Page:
At Great River Rescue, we see a good deal of men and women who contribute pet supplies following the loss of their pet. In addition, they could be arriving to embrace months or weeks after having lost a company. We love it when people think of their shelter pets following a loss. And, we want to aid you in handling your loss. We know how challenging it can be to eliminate a puppy, and this webpage is only one small way for individuals to provide tools for the ones that are suffering through the loss of a pet and also encourage you.
Six Tips on Coping with Pet Loss:
Am I crazy to hurt so much?
Intense grief over the loss of a pet is natural and normal. Do not let anyone tell you it’s silly, mad, or too sentimental to grieve!
Through the years that you spent on your pet (even if they have been few), it became a significant and constant part of your everyday life. It ended up being a source of tranquility and comfort, of unconditional love and acceptance, of fun and pleasure. Therefore don’t be shocked if you feel devastated by the lack of such a relationship.
Individuals who do not know the pet/owner bond might not understand your pain. All matters, however, is how you’re feeling. Do not let others dictate your own feelings: They are valid and maybe exceedingly painful. But bear in mind, you are not alone: Thousands of pet owners have gone through the same feelings.
What Can I Expect to Feel?
Different people experience grief in various ways. Apart from your sorrow and loss, you may also encounter the following feelings:
Guilt might occur if you feel accountable to the pet’s death-the “if only I’d been more careful” syndrome. It is pointless and often incorrect to burden yourself with guilt because of the injury or illness which claimed your pet’s life and just makes it increasingly difficult to resolve your grief.
Denial which makes it tough to accept your pet is really gone. It’s hard to imagine your pet won’t greet you when you come home, or it doesn’t need its evening meal. Some pet owners take this to extremes and dread that their pet is still alive and suffering someplace. Other people find it tricky to acquire a new furry friend for fear of being “disloyal” to the old.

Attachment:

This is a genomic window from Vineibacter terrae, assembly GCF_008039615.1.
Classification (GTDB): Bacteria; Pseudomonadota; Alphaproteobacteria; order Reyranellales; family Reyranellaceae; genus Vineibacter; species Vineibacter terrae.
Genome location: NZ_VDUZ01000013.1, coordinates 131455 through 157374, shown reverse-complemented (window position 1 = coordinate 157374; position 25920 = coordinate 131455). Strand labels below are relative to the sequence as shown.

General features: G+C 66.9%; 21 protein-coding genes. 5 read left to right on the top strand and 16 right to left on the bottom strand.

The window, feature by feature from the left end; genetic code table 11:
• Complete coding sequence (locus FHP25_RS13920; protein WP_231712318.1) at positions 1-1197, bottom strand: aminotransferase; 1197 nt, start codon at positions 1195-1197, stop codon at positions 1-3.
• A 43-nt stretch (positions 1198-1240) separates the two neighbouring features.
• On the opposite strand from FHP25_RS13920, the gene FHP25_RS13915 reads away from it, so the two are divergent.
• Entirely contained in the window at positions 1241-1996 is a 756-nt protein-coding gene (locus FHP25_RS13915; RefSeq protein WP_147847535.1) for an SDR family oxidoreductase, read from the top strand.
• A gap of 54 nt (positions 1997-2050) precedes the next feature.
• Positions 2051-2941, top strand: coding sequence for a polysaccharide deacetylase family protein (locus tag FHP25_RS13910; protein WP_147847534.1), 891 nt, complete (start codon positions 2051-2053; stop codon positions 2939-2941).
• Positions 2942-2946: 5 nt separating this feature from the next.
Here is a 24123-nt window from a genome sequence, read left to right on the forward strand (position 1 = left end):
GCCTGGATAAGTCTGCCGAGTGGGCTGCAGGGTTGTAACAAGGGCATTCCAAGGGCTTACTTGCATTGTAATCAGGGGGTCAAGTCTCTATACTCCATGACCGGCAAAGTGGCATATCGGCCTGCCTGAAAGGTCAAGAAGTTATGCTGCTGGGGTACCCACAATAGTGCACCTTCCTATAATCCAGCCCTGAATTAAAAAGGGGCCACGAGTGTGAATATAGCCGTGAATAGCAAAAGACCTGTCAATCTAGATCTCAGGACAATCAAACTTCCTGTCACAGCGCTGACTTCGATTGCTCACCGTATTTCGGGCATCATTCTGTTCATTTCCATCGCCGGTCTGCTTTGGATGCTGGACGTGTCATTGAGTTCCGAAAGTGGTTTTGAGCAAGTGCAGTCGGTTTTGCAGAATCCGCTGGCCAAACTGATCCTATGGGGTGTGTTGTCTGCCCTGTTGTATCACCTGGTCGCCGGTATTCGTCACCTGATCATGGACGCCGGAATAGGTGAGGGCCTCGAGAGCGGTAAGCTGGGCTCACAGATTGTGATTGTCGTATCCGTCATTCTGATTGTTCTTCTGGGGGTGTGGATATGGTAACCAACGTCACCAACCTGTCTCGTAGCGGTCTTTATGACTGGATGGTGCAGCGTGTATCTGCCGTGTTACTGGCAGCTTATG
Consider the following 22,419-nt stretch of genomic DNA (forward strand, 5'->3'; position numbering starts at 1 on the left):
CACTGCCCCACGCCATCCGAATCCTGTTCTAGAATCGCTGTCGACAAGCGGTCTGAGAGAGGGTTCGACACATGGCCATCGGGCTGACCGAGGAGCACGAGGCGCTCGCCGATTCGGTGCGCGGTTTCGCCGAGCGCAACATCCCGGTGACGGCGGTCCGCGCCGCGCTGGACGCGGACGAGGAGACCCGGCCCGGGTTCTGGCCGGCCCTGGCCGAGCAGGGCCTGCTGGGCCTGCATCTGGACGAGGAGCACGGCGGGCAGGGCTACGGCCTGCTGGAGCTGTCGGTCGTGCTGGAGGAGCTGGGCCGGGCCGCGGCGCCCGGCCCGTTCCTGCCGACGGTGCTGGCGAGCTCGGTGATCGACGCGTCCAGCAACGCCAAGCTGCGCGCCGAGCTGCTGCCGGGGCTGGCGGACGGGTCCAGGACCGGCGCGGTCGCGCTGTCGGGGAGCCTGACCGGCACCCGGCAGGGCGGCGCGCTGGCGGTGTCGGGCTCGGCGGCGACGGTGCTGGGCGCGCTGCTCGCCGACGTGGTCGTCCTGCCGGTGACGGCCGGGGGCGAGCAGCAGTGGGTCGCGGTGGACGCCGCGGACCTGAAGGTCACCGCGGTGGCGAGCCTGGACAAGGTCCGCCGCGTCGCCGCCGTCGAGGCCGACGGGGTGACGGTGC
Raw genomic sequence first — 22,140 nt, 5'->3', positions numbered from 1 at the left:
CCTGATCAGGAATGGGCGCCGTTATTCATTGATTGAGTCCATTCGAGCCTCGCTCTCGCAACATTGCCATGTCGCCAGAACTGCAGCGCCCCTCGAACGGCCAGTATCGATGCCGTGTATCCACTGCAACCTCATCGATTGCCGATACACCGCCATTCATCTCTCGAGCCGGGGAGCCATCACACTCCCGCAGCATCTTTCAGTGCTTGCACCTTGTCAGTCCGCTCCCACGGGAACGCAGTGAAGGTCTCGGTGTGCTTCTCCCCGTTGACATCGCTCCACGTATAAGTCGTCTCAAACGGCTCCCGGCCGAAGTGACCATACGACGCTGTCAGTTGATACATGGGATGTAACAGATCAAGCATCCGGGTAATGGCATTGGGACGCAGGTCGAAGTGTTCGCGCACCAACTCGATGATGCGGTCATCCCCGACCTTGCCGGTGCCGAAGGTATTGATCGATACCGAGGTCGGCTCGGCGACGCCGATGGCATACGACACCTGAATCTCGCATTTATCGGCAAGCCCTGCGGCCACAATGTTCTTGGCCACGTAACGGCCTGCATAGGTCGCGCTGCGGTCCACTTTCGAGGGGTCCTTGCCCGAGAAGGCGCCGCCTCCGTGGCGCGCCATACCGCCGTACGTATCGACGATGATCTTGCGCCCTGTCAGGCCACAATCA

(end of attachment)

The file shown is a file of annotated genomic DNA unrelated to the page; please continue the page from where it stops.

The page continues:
Anger can be directed in the disorder that killed your furry friend, the driver of the speeding car, the veterinarian who “failed” to save the life. At times it is justified, but if carried to extremes, it distracts you from the important task of resolving your grief.
Depression is a pure effect of despair but has the potential to leave you helpless to deal with your own feelings. Intense depression frees you of energy and motivation, causing one to live upon your own sorrow.
What can I do about my feelings?
The most significant thing you can take would be to be truthful about your own feelings. Do not deny your own pain or your own feelings of guilt and anger. Only by analyzing and coming to terms with your emotions will you start to work.
You’ve got the right to feel distressed and despair! A person you loved has expired, and you are feeling lonely and bereaved. You’ve got the right to feel guilt and anger, too. Acknowledge your emotions, then inquire if the situation really justifies them.
Locking away despair does not allow it to go away. Express it. Cry, scream, pound the ground, speak it out. Do what helps you the most. Do not attempt to prevent grief by not thinking about your pet; instead, think of the good times. This can allow you to understand what your pet loss really means to you.
Some find it useful to share their feelings and emotions in poems, stories, or letters into the pet. Other approaches such as rearranging your schedule to automatically fill in the days you’d have spent with your pet; preparing a memorial such as a photo poster, and speaking to others on your loss.
Who can I talk to?
If your loved ones or friends love pets, they will see what you’re moving through. Don’t hide your emotions in a misguided effort to seem strong and serene! Working through your emotions with another individual is one of the most effective ways to put them in perspective and find ways to handle them. Find someone who you can talk to about how far your pet meant to you and how much you miss it-someone you truly feel comfortable crying and grieving with.
If you don’t have family or friends who understand, or when you need more help, ask your veterinarian or humane association to recommend that a pet loss counselor or support group. Check with your hospital or church for grief counseling. Remember, your grief is real and deserving of support.